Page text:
Mainland Tanzania’s closest approximation to a bona fide resort town, Bagamoyo lies 70km north of Dar es Salaam on an irresistible white beach that arcs southward as far as the eye can see. The old town’s shape is little changed since the 19th century, when it served as the terminus of a slave caravan route to Lake Tanganyika. The Holy Ghost Mission, where David Livingstone’s embalmed body was interred after his death, now houses a museum documenting the port’s ignominious role in the slave trade. The nearby Kaole Ruins are an intriguing relic of Bagamoyo’s mediaeval precursor.
Dar es Salaam
Tanzania’s former capital and busiest port isn’t everyone’s cup of tea. Certainly, this city of six million no longer lives up the alluring name (literally ‘Harbor of Peace’) coined by its 19th century founder Sultan Majid. Still, the timeworn city center possesses a strong Swahili identity and offers some worthwhile historic sightseeing, including a Bavarian-style Lutheran Church built in 1898, and the excellent National Museum. Nicknamed ‘Bongo’ by locals, Dar es Salaam also lies on a lovely stretch of coast; nearby Ras Kutani, a luxury resort whose ‘bush chic’ suites fringe a beautiful lagoon, is an ideal springboard for safaris into southern Tanzania.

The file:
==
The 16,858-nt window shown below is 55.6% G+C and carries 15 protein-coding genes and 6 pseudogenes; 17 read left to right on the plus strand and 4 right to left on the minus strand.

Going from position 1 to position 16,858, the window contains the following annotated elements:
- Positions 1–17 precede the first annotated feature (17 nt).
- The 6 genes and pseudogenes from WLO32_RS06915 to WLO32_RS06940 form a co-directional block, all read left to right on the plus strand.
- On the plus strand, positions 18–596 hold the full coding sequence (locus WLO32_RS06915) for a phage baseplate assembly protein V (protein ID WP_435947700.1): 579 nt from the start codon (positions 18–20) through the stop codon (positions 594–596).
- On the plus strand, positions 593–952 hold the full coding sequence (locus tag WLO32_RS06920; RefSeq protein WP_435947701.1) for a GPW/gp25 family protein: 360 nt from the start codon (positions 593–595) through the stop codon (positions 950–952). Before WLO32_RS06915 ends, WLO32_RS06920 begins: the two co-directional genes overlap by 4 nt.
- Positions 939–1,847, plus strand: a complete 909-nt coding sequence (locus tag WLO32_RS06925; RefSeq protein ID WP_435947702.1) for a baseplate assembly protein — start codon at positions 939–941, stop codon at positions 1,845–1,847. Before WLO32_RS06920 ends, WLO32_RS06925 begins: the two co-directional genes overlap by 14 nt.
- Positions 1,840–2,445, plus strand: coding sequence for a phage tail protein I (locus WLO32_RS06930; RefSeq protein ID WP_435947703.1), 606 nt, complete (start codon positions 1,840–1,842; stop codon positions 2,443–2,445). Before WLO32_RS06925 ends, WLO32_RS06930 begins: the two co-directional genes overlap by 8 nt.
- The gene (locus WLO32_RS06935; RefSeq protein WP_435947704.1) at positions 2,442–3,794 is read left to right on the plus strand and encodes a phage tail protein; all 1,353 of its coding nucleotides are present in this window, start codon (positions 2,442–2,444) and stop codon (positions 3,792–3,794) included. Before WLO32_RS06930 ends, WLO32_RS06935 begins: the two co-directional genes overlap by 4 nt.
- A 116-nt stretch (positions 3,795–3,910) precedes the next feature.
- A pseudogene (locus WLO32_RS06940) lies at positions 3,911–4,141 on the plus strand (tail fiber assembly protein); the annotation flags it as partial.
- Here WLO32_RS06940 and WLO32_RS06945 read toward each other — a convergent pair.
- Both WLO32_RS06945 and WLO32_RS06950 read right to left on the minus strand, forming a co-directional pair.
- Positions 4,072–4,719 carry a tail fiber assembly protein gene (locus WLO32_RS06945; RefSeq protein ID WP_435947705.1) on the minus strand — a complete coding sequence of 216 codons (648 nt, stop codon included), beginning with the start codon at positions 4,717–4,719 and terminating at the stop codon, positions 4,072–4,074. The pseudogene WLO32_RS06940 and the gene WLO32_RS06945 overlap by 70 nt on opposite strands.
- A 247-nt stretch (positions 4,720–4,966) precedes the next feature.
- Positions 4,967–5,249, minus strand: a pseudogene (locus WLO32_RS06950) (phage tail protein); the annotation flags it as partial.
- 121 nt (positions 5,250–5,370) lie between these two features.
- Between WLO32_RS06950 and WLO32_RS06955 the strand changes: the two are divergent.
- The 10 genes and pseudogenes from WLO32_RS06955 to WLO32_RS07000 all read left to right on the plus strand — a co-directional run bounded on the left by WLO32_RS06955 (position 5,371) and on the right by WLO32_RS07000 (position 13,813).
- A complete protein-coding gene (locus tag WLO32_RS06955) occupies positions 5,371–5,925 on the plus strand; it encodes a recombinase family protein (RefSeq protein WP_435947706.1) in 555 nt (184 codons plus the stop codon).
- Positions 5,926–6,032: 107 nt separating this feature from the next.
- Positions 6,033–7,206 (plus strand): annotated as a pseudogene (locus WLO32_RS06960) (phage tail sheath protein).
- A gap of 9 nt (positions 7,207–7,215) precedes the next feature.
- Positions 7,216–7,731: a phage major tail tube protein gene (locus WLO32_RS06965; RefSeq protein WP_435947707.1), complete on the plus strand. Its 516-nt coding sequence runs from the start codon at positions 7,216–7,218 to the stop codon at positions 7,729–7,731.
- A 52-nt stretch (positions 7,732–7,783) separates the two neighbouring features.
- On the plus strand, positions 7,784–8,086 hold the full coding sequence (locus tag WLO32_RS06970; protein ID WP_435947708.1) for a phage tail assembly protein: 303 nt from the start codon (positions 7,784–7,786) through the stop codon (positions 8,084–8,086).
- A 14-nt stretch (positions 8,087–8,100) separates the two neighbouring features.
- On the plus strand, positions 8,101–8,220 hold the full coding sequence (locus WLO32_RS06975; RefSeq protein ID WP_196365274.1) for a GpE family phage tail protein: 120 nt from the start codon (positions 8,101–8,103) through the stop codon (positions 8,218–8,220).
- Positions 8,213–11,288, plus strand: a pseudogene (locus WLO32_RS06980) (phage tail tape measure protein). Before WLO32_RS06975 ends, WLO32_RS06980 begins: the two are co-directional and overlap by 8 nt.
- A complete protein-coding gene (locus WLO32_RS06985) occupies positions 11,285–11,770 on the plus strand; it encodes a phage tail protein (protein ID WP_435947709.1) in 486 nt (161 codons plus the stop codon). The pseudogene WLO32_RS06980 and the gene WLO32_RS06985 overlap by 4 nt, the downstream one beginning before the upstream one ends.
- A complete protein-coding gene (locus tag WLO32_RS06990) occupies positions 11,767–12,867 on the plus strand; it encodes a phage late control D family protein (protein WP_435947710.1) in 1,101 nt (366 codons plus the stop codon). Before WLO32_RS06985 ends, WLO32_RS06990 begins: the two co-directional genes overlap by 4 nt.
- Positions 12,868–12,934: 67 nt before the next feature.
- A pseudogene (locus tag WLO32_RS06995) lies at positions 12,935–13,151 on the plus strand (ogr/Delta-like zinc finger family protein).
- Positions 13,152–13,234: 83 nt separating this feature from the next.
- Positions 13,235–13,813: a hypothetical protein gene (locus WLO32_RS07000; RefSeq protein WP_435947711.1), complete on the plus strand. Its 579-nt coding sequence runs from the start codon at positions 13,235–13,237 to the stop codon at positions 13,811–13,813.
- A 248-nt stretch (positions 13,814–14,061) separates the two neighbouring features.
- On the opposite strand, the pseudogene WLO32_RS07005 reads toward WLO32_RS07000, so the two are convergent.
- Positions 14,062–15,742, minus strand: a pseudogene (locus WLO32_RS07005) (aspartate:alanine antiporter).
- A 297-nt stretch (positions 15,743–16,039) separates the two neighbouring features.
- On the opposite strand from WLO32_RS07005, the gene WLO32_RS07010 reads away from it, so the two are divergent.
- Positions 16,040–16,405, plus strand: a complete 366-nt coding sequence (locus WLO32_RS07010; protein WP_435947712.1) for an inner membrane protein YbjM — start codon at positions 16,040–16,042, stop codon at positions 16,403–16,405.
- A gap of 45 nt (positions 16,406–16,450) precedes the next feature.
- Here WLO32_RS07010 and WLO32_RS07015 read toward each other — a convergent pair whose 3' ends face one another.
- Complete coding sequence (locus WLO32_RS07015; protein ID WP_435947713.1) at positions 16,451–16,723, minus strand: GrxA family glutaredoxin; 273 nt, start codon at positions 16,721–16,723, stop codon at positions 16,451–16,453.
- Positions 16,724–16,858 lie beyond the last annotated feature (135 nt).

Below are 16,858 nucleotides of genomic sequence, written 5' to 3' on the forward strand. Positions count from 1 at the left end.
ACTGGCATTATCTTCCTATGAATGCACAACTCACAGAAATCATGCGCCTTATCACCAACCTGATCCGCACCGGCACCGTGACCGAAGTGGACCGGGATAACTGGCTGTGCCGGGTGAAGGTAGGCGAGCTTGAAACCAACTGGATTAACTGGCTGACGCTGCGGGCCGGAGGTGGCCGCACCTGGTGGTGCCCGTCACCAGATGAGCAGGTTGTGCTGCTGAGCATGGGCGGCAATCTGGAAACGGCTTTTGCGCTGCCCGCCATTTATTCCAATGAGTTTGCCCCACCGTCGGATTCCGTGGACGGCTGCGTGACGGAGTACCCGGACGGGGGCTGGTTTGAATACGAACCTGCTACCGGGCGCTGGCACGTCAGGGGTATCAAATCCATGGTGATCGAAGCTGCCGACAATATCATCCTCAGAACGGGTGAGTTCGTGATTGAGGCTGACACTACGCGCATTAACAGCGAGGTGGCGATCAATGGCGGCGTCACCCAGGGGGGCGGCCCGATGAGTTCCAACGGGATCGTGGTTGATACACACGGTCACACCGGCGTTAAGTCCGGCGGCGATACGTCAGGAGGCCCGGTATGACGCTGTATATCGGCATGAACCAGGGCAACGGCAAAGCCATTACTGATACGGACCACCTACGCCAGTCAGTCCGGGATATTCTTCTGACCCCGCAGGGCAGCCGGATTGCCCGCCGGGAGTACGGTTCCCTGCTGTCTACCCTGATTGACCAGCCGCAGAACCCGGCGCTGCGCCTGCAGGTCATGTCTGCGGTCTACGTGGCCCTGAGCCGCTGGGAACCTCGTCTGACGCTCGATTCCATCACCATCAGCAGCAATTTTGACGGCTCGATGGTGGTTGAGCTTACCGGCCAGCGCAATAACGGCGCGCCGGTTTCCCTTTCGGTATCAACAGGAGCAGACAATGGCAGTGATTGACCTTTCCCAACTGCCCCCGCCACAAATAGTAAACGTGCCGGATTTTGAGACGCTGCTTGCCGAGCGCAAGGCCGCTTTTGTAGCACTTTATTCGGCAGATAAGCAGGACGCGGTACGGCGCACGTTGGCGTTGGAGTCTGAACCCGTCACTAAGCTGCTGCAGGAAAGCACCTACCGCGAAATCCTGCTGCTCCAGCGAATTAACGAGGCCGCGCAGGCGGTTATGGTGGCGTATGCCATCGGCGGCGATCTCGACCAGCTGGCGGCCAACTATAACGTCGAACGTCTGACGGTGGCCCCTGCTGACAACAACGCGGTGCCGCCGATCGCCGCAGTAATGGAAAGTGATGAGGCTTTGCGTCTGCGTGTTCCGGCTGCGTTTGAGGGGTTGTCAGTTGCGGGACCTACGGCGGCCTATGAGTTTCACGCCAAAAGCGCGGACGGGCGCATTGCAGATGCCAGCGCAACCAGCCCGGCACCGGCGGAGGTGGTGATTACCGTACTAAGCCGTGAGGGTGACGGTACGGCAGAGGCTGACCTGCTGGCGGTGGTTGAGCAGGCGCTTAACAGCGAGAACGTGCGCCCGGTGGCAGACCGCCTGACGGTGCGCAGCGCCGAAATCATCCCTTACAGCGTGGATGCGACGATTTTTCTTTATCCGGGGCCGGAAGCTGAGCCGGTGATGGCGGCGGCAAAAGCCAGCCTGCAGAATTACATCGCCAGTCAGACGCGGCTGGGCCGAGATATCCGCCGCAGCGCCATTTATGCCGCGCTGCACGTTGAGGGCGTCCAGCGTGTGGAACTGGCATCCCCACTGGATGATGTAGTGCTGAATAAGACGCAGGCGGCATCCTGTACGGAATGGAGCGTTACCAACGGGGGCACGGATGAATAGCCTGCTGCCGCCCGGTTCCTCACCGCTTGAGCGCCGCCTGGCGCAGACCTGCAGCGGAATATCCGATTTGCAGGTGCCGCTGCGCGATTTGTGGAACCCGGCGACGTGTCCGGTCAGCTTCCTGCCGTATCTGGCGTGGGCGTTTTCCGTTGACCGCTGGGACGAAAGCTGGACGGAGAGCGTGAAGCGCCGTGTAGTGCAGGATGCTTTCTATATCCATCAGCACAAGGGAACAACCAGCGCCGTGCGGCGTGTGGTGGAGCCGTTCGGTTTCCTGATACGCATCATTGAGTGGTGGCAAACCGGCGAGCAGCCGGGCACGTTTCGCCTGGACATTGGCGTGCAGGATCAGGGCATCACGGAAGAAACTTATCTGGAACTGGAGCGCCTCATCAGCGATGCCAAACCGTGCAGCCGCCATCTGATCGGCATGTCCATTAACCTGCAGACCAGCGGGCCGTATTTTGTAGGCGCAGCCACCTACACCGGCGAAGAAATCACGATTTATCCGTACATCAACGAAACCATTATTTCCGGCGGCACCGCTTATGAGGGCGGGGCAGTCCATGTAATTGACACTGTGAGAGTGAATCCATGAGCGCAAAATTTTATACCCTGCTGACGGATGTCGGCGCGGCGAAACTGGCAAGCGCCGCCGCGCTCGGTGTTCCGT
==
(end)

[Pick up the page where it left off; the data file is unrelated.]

Separated from the mainland by a sheltered mile-wide channel, island-bound Kilwa Kisiwani was once the most important gold-trading centre on the Swahili Coast. In the 14th century, the globetrotter Ibn Buttata described it as ‘one of the most beautiful and well-constructed towns in the world’, and so it remained until 1505 when its decline was triggered by a brutal Portuguese naval assault. What remains, four centuries later, is a compelling inventory of mediaeval Swahili architecture. The exquisite domed Friday mosque stands out, but there are several other mosques and palaces, as well as an old well system that’s still used by the islanders, and a seafront fort dating to the Portuguese occupation. Kilwa was inscribed as Tanzania’s second UNESCO World Heritage Site in 1981, yet the haunted ruins still remain almost totally neglected by the travel industry. If you’re one of the fortunate few to make it there, do check out Kilwa Kivinje, a surreally time-warped mainland village that seems to sprout organically from the crumbling Omani and German mansions built during its 19th century heyday as the terminus of a slave caravan route to Lake Malawi.